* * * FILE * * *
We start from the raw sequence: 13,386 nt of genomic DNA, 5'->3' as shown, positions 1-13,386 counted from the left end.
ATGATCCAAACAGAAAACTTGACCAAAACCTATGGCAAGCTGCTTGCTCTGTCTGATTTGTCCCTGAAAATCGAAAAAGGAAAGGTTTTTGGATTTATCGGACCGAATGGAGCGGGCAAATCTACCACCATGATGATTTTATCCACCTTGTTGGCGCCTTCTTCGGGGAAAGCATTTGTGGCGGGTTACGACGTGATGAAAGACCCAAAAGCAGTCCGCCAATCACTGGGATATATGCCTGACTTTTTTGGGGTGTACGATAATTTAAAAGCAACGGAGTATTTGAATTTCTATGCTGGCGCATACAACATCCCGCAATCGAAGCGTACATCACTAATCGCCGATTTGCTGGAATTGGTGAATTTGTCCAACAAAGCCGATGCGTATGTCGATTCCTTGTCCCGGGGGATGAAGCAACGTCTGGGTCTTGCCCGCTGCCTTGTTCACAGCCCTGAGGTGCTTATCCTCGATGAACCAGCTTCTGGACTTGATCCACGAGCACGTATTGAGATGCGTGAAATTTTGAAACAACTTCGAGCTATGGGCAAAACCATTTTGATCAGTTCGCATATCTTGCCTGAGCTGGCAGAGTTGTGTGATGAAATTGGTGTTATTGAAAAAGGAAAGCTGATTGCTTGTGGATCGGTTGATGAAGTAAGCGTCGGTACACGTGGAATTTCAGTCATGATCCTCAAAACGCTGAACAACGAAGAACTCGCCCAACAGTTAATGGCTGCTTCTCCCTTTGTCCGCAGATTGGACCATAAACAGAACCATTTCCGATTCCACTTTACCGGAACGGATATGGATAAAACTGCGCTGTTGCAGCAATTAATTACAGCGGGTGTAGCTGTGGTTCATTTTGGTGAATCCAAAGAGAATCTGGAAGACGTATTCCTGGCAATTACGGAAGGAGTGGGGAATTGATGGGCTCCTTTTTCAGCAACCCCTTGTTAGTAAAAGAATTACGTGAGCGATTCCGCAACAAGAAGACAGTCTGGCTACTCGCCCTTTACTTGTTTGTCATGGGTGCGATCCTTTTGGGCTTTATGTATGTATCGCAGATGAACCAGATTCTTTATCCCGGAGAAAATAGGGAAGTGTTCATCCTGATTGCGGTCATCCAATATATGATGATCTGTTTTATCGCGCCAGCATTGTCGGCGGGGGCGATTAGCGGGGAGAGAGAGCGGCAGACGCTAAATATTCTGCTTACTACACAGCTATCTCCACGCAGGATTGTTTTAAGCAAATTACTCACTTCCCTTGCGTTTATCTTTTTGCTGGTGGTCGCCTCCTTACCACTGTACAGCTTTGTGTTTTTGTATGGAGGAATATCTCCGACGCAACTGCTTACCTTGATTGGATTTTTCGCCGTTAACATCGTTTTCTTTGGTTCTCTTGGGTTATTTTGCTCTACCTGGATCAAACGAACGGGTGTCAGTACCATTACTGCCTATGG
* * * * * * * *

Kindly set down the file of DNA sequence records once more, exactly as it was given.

We start from the raw sequence: 13,386 nt of genomic DNA, 5'->3' as shown, positions 1-13,386 counted from the left end.
ATGATCCAAACAGAAAACTTGACCAAAACCTATGGCAAGCTGCTTGCTCTGTCTGATTTGTCCCTGAAAATCGAAAAAGGAAAGGTTTTTGGATTTATCGGACCGAATGGAGCGGGCAAATCTACCACCATGATGATTTTATCCACCTTGTTGGCGCCTTCTTCGGGGAAAGCATTTGTGGCGGGTTACGACGTGATGAAAGACCCAAAAGCAGTCCGCCAATCACTGGGATATATGCCTGACTTTTTTGGGGTGTACGATAATTTAAAAGCAACGGAGTATTTGAATTTCTATGCTGGCGCATACAACATCCCGCAATCGAAGCGTACATCACTAATCGCCGATTTGCTGGAATTGGTGAATTTGTCCAACAAAGCCGATGCGTATGTCGATTCCTTGTCCCGGGGGATGAAGCAACGTCTGGGTCTTGCCCGCTGCCTTGTTCACAGCCCTGAGGTGCTTATCCTCGATGAACCAGCTTCTGGACTTGATCCACGAGCACGTATTGAGATGCGTGAAATTTTGAAACAACTTCGAGCTATGGGCAAAACCATTTTGATCAGTTCGCATATCTTGCCTGAGCTGGCAGAGTTGTGTGATGAAATTGGTGTTATTGAAAAAGGAAAGCTGATTGCTTGTGGATCGGTTGATGAAGTAAGCGTCGGTACACGTGGAATTTCAGTCATGATCCTCAAAACGCTGAACAACGAAGAACTCGCCCAACAGTTAATGGCTGCTTCTCCCTTTGTCCGCAGATTGGACCATAAACAGAACCATTTCCGATTCCACTTTACCGGAACGGATATGGATAAAACTGCGCTGTTGCAGCAATTAATTACAGCGGGTGTAGCTGTGGTTCATTTTGGTGAATCCAAAGAGAATCTGGAAGACGTATTCCTGGCAATTACGGAAGGAGTGGGGAATTGATGGGCTCCTTTTTCAGCAACCCCTTGTTAGTAAAAGAATTACGTGAGCGATTCCGCAACAAGAAGACAGTCTGGCTACTCGCCCTTTACTTGTTTGTCATGGGTGCGATCCTTTTGGGCTTTATGTATGTATCGCAGATGAACCAGATTCTTTATCCCGGAGAAAATAGGGAAGTGTTCATCCTGATTGCGGTCATCCAATATATGATGATCTGTTTTATCGCGCCAGCATTGTCGGCGGGGGCGATTAGCGGGGAGAGAGAGCGGCAGACGCTAAATATTCTGCTTACTACACAGCTATCTCCACGCAGGATTGTTTTAAGCAAATTACTCACTTCCCTTGCGTTTATCTTTTTGCTGGTGGTCGCCTCCTTACCACTGTACAGCTTTGTGTTTTTGTATGGAGGAATATCTCCGACGCAACTGCTTACCTTGATTGGATTTTTCGCCGTTAACATCGTTTTCTTTGGTTCTCTTGGGTTATTTTGCTCTACCTGGATCAAACGAACGGGTGTCAGTACCATTACTGCCTATGG